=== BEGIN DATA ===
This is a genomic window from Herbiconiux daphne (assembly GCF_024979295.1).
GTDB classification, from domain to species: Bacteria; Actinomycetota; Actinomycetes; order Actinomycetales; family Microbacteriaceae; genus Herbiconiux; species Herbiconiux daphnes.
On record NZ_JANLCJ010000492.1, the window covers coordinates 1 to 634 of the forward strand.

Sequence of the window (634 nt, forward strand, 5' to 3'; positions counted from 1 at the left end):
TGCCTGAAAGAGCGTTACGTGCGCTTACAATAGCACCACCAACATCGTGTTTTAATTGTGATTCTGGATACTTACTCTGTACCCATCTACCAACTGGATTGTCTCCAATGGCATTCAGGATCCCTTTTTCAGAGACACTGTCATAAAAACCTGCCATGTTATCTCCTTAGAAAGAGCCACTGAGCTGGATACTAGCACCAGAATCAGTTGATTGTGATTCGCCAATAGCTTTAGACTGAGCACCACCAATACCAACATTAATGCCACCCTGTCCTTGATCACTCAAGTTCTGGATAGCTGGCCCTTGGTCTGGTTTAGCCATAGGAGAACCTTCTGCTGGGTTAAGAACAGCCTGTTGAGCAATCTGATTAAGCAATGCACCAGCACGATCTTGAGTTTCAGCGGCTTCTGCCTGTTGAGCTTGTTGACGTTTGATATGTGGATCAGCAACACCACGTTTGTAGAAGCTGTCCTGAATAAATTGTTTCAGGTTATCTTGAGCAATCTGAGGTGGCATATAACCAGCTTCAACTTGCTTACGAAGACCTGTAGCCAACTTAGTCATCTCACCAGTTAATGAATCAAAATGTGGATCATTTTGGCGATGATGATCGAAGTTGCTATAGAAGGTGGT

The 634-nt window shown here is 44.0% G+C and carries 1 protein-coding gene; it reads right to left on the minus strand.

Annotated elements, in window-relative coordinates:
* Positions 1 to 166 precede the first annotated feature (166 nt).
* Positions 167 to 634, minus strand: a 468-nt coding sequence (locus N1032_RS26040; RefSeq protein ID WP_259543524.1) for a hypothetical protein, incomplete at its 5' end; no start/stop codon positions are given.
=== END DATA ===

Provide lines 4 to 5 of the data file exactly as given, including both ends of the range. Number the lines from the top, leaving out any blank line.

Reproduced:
Sequence of the window (634 nt, forward strand, 5' to 3'; positions counted from 1 at the left end):
TGCCTGAAAGAGCGTTACGTGCGCTTACAATAGCACCACCAACATCGTGTTTTAATTGTGATTCTGGATACTTACTCTGTACCCATCTACCAACTGGATTGTCTCCAATGGCATTCAGGATCCCTTTTTCAGAGACACTGTCATAAAAACCTGCCATGTTATCTCCTTAGAAAGAGCCACTGAGCTGGATACTAGCACCAGAATCAGTTGATTGTGATTCGCCAATAGCTTTAGACTGAGCACCACCAATACCAACATTAATGCCACCCTGTCCTTGATCACTCAAGTTCTGGATAGCTGGCCCTTGGTCTGGTTTAGCCATAGGAGAACCTTCTGCTGGGTTAAGAACAGCCTGTTGAGCAATCTGATTAAGCAATGCACCAGCACGATCTTGAGTTTCAGCGGCTTCTGCCTGTTGAGCTTGTTGACGTTTGATATGTGGATCAGCAACACCACGTTTGTAGAAGCTGTCCTGAATAAATTGTTTCAGGTTATCTTGAGCAATCTGAGGTGGCATATAACCAGCTTCAACTTGCTTACGAAGACCTGTAGCCAACTTAGTCATCTCACCAGTTAATGAATCAAAATGTGGATCATTTTGGCGATGATGATCGAAGTTGCTATAGAAGGTGGT